Under the proposals, over 80% of Board members will be elected by party members – either in all-member elections (such as our elections for Leader and President) or in elections by parts of the party (such as all members in Wales elected the Welsh President, who will be on the Board). But in addition, our internal democracy will also be strengthened by making the Board more effective – because the more a Board is like a talking shop, the more power seeps elsewhere in practice.

I hope you’ll come to the debate on this, which will be on the Friday night of our Spring federal conference. You can register for conference here (and it’s only £5 for first-timers). Or register here for the Conference Live event being organised alongside it by ALDC.

Why we need more council candidates

When we debate party policy, strategy or election tactics, questions about what might attract or put off voters often – and rightly – come up. But there’s one sure-fire, rock-solid way of repelling voters from us, and it’s one we use far too often. It’s not having a Liberal Democrat on the ballot paper. Zero votes for the party guaranteed.

Both Labour and the Conservatives, for example, get very close now to having a full slate of candidates in local elections. Despite improvements in recent years, we are still lagging a long way behind, and not yet back to where we used to be. So we know we can do better – because we have.

For more on why this matters, and how local parties can find more people to stand as candidates, see my piece for Ad Lib.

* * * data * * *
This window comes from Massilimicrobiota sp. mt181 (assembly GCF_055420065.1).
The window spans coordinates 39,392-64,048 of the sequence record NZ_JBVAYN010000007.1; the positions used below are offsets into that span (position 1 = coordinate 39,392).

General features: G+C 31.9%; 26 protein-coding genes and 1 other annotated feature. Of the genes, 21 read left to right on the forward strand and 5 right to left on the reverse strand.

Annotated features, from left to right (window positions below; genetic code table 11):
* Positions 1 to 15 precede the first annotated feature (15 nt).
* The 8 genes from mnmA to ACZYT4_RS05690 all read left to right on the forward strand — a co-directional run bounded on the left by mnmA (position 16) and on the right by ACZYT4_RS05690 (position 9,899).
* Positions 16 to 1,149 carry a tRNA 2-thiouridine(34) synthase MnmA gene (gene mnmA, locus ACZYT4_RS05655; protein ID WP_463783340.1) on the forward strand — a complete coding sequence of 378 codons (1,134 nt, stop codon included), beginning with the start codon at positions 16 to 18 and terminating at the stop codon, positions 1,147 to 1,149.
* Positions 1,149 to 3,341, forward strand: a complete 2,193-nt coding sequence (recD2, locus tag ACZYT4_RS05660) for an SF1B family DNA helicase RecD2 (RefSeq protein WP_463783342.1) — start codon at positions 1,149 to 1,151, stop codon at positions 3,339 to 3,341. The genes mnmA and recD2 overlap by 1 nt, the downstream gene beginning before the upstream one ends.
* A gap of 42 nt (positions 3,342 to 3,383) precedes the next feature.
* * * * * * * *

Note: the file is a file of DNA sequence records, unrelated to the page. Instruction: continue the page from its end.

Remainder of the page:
Welcome, Amna

Amna Ahmad has been elected our new Vice President responsible for working with ethnic minority communities. She takes over from Isabelle Parasram, and will serve out the rest of Isabelle’s term (i.e. until the end of this year).

I’m looking forward to working with her on the important task of improving our record on diversity and inclusion.

It has taken some time to get the election result declared, so in the new election regulations being proposed at the spring conference is a shorter, clearer timetable. It’s important that people have a right to appeal over election results – but also important that when members elect someone, that person can promptly take up their post.

In related news, a new demographics dashboard is now available to local parties via Lighthouse. It makes it easy to compare the diversity of our local membership with that of the local population – so local parties can better understand where they need to improve and what impact their efforts have been making.

Our HQ team is continuing to work to apply our values to how we operate as an employer, and the party has just successfully achieved Level 2 as a Disability Confident Employer. We believe we should become a Disability Confident Leader (the final level) and we will work towards that this quarter. We have also been accepted onto the Business Disability Forum, who will deliver expert guidance on disability helping us to become more inclusive and accessible. We are also now a signatory of the Business in the Community Race at Work Charter, which means taking practical steps to ensure workplaces are tackling barriers in recruitment and progression.